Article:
Global Improvements vs. Local Improvements

Before we answer that, it’s helpful to make a distinction between the two types of improvements we’re chasing: global (or systemic) and local (or specific). The first two areas (heart/blood vessels and lungs) are considered to be global changes, while improvements within the exercising muscle are the local changes.

Car analogies are helpful here (even if you’re like me and know diddly about cars). You might think about the global changes as being similar to putting in a bigger gas tank or a better air intake, while local changes might be similar to adding lighter wheels and tires. One is making a change to the engine, or system, while the other is making a change to a specific part to enhance the efficiency of the system already in place.

How to Train for Cardio and Respiratory Fitness

Now, back to what we can do to make these changes in your body.

Cardio

Let’s start with your gas tank, err, I mean your cardiovascular system. Your heart can either be trained to fill up with more blood, or it can be trained to contract more forcefully with each beat. But you can’t do both at the same time. Depending on your training style, your heart will change in different ways. This is vastly oversimplified, but training more aerobically (think endurance athletes) will adapt your heart to fill with more blood, making it “stretchier.” Training anaerobically, on the other hand, will cause an adaptation to your heart, making it thicker and stronger with each beat. Again, this is not absolute, but different training styles trigger different hormonal responses in the body. Without guidance for your training styles, some of those hormones might compete with each other. Therefore, instead of training to become really good at one thing, you might be training to become extremely average at both. Now, for competitive athletes who need aspects of both endurance and strength/power, timing becomes invaluable, and I’ll refer to the great mind of Joel Jamieson on that front.

Respiratory

As for the second part, several different improvements can happen in regard to your lungs, or respiratory system. Let’s focus on the more basic adaptations. First, your lungs will improve in their ability to fill up with more air, similar to the change in the heart we discussed earlier. This is partially due to the strengthening of the respiratory muscles. However, how the ribcage moves (or doesn’t move) during respiration becomes increasingly important so that you don’t reinforce inappropriate breathing muscles. This is a topic for another blog post, but if you’re really curious, check out this in-depth intro to the mechanics of your ribcage during respiration for now.

The other major improvement in your respiratory system I’ll discuss is on a much smaller, even microscopic scale. The way we get oxygen through our lungs is through tiny little sacs, just like the one in the picture here. Each sac is covered in a net of tiny blood vessels called capillaries, which is where the oxygen enters the bloodstream. With proper training this net becomes more dense, which allows more oxygen to enter the blood with each breath. More oxygen means more energy, just like more air into an engine means more power!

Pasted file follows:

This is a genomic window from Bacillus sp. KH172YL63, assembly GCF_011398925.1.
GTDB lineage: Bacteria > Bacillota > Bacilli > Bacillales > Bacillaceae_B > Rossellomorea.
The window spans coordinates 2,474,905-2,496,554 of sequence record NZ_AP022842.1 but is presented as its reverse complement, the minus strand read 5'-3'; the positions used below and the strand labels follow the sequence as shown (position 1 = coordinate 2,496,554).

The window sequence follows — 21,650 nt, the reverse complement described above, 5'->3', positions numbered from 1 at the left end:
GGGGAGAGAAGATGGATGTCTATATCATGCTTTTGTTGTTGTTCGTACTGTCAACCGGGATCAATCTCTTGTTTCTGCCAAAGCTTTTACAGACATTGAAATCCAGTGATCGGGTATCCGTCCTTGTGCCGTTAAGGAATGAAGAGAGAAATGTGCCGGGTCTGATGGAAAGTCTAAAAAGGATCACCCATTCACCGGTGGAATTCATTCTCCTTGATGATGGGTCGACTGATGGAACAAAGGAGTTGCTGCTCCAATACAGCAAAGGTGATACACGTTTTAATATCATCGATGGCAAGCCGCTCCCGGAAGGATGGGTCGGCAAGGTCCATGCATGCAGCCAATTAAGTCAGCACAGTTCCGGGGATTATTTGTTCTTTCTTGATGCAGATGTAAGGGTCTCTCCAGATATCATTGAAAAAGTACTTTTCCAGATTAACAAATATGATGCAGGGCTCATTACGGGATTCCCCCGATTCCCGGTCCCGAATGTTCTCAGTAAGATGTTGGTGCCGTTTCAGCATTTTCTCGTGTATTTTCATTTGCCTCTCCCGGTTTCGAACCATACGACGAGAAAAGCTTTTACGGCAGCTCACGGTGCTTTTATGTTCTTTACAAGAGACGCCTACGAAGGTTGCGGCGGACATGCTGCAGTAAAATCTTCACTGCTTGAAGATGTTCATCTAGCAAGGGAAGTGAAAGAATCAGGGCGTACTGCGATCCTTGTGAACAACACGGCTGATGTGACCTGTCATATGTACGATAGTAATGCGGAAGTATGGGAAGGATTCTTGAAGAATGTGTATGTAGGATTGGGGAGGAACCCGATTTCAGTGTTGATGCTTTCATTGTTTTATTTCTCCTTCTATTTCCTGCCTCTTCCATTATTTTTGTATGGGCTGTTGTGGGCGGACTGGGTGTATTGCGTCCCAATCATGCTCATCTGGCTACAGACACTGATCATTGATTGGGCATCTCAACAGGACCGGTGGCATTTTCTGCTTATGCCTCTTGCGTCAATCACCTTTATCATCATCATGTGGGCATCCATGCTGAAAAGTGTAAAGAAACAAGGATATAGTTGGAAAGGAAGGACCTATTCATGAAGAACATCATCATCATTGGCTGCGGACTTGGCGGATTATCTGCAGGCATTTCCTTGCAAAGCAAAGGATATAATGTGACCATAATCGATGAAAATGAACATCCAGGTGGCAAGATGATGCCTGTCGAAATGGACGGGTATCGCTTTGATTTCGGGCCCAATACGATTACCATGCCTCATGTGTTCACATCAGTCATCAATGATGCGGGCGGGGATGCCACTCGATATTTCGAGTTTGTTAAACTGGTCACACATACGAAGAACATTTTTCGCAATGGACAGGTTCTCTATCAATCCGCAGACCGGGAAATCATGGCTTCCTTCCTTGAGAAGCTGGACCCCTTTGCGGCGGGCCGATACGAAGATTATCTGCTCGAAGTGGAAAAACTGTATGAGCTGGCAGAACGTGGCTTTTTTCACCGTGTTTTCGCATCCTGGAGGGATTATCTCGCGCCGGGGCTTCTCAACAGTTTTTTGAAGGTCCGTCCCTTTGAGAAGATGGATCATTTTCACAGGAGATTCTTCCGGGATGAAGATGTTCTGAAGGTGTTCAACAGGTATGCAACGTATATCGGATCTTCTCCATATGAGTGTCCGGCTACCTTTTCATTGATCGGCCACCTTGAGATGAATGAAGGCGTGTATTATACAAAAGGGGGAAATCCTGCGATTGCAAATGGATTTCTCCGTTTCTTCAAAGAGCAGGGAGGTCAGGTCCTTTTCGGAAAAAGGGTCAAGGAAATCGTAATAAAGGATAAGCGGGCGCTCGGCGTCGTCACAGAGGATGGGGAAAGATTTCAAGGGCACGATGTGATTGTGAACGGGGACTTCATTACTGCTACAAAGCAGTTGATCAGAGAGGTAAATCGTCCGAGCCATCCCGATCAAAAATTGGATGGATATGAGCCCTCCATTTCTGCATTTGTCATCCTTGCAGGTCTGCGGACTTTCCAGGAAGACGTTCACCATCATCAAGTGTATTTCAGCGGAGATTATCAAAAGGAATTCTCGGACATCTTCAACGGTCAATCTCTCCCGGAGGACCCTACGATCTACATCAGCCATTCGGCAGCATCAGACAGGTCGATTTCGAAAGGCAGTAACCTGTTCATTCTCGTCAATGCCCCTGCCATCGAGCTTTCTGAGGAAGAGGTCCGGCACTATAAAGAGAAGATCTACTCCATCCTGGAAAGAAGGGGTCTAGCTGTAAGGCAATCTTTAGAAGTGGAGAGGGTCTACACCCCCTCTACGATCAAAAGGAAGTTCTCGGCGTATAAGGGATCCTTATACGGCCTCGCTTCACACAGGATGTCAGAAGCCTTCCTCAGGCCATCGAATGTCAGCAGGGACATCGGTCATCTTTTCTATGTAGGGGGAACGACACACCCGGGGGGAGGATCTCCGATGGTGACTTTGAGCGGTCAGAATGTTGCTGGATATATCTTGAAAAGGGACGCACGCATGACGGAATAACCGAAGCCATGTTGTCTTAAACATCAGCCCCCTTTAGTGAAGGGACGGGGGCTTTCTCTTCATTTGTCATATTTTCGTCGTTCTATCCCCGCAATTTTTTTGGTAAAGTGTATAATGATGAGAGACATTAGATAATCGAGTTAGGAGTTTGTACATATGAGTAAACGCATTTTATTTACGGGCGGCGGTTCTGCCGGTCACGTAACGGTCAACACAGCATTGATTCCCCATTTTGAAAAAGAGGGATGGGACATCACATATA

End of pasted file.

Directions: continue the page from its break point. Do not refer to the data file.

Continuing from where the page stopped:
Muscular

Lastly, we can make changes in specific muscles if we so desire. It makes sense that a runner would want to train the legs specifically, just as a baseball pitcher trains his arm. One improvement is very similar to the change in the lungs: capillary density. Your muscles have those capillary nets just like your lungs do, and aerobic activity in a particular muscle group triggers more capillaries to form in those areas. Ergo, we get more blood and nutrients to the exercising muscle.

Another major change we see within the muscle is that muscle cell’s ability to actually use the nutrients it’s receiving. So, you have to both get the energy source to the muscle and make sure your muscles are using every possible molecule that they can to generate energy for your training. This happens in a number of ways, such as increasing the size of the muscle cell, increasing the amount of energy-producing mitochondria within the cell, and increased levels of the enzymes responsible for aerobic energy production.

Get Aerobic Improvements, Then Endurance, and Never Get Bored

Of course, the type of training you are doing heavily influences the adaptation you will be stimulating, but for aerobic improvements, these are some of the general mechanisms of those changes. Because the majority of people associate the term “cardio” with high levels of endurance, my assumption is typically that when somebody says, “I need cardio,” what they really mean is, “I get tired really fast during my workouts.” Therefore, it is almost always my priority to place an emphasis on chasing aerobic improvements initially.

After you’ve established a solid aerobic capacity, you can really start to push harder for longer periods if you so desire or require. Remember, your body is smart, but it’s virtually pointless to be training for two completely different goals at one time, only to make crawling progress in each. Instead, if you time your training accordingly, you can consistently make the improvements you desire, and never get bored in your training!

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This blog was written by Tony Maloney, ACSM Certified Exercise Physiologist and Fitness Center Manager. To find out more about the NIFS bloggers, click here.

Topics: cardio cardiorespiratory strength and conditioning aerobic endurance workouts strength strength training